NPFMC takes first step toward rationalizing P-cod fishery

Pacific cod fishermen in the Bering Sea and Aleutian Islands, one of the last remaining unrationalized federal fisheries in Alaska, may finally have to cross that bridge. The North Pacific Fishery Management Council passed a motion at its meeting Feb. 9 to take action on the Pacific cod fishery, which is facing a number of issues in abundance, processing and participation. Depending on public review and the council’s action at the next several meetings, the Pacific cod fishery could see significant changes to seasons, limits and vessel participation. The motion hinges around an analysis developed on the trawl catcher vessel fishery and releases Alternatives 1, 2, 3 and 6 for public review separate from the rest. Rationalization, also known as catch shares,,, >click to read<

NO RETURN: The final voyage of the crab boat Destination

The Seattle-based Destination went down without a mayday call two years ago this week, stunning a Bering Sea crabbing industry that appeared to have left its deadly legacy behind. A former crewman is haunted by what may have gone wrong in the sinking that killed his brother and five others. ,,, The Destination sank after more than a decade of relative safety in a Bering Sea crab fleet that appeared to have left behind the deadly legacy of the late 20th century, when dozens upon dozens died as their boats went down. For industry veterans, the loss of the Destination was a gut-check that spurred reflection: Are we as safe as we think? >click to read<12:47

As the Bering Sea warms, this skipper is chasing pollock to new places

The pollock fishing in the Bering Sea was “about as good as it gets,” skipper Dan Martin said as he steered his 133-foot trawler, the Commodore, over a dense school of the fish last month. From the bridge, Martin watched as his sonar showed the fish streaming into his net – so thick that his instruments couldn’t distinguish the pollock from the ocean floor. After just a few hours of fishing, Martin had filled the Commodore with more than 200 tons of pollock. As the wind and waves picked up, he started the nine-hour run back to Dutch Harbor,,, >click to read<15:20

North Pacific Fishery Management Council will meet February 4-10, 2019 at the Benson Hotel in Portland, Oregon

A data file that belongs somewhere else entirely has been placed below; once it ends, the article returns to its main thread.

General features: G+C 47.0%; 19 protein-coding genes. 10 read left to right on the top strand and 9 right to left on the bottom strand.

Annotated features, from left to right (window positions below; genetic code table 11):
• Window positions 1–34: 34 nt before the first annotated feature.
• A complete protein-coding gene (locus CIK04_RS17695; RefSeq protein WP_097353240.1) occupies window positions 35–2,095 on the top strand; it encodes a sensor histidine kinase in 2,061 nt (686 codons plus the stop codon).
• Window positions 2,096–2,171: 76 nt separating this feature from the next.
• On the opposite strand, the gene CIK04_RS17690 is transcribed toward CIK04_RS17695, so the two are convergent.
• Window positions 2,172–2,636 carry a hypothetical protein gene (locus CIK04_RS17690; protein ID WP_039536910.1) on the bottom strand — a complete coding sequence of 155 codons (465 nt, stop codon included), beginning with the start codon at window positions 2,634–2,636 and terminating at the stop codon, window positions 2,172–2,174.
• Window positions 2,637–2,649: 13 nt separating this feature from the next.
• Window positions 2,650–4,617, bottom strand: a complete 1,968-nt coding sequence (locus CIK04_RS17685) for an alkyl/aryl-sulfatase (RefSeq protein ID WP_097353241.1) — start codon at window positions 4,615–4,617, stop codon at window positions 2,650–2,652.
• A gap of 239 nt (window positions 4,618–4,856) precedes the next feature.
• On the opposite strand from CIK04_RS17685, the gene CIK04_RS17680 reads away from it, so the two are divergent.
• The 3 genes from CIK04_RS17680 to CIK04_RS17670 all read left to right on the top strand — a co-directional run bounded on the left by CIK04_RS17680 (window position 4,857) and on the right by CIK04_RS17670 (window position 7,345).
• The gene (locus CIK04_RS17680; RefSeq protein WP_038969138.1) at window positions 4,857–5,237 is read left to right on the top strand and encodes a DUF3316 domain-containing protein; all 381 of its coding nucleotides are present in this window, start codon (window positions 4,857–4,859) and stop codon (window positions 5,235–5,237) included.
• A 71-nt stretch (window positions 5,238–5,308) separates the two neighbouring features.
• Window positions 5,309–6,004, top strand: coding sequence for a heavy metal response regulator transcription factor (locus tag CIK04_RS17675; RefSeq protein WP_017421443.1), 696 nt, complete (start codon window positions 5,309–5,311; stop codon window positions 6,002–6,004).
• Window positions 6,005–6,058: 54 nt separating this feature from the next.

February 2019 Council Meets in Portland, Oregon, UPDATE on impacts of the Federal Shutdown on the Council meeting. The North Pacific Fishery Management Council will meet February 4-10, 2019 at the Benson Hotel in Portland, Oregon. The Agenda and Schedule (UPDATED 1/31) are available through the links, as well as a list of review documents and their associated posting dates. Listen online while the meeting is in session.20:06

Sablefish season to open with slight increase, along with uncertainty

Alaska’s sablefish fishermen will go into the 2019 season in March with no change to their overall catch limit but some debate about the state of the stock. Sablefish, also known as black cod, regularly opens to fishing in Alaska in March, at the same time as the halibut fishery. Commercial fishermen in the Bering Sea, the Gulf of Alaska and Southeast Alaska catch them using trawls, longlines or, in some areas, pots. Fishermen landed about 13,956 metric tons of them last year between the Gulf of Alaska and the Bering Sea/Aleutian Islands fisheries. >click to read<19:55

Another Sand Point fisherman is chomped on by a sea lion

A sea lion lunged from the Sand Point harbor and bit a fisherman’s leg in the Aleutian Islands fishing town that’s now experienced three injurious run-ins with the massive marine mammals in two years. “The sea lion came out of the water on the back of the fishing boat Celtic and bit a male fisherman on the right thigh,” said Sand Point police officer David Anderson. Photos, >click to read<22:02

2018 Dungeness crab fisheries in Southeast Alaska best in years

The commercial fishery for Dungeness crab in Southeast Alaska was cut short in 2017 because harvests were low. 2018, however, has proven to be one of the best years in the last decade. It takes a while to compile all the data from Southeast’s Dungeness crab fishery. The fall fishery closed November 30 for the most part but a few areas remain open and data is still coming in.But the major areas were fished for two months and preliminary results are pretty positive. >click to read<21:33

The last colony

News Analysis-The United Fishermen of Alaska (UFA) has issued its annual report on who got the fish of the 49th state, and the winner is? Outside fishing interests. Of the 6.4 billion pounds of seafood harvested in Alaska in 2017, UFA’s 2018 Alaska Commercial Fishing and Seafood Processing report lists 4.6 billion pounds – almost two-thirds – harvested by permit holders from Washington, Oregon or California. Alaska became a state in large part to break the chokehold Seattle-based interests held on state fisheries. The late George Rogers,,, >click to read<17:45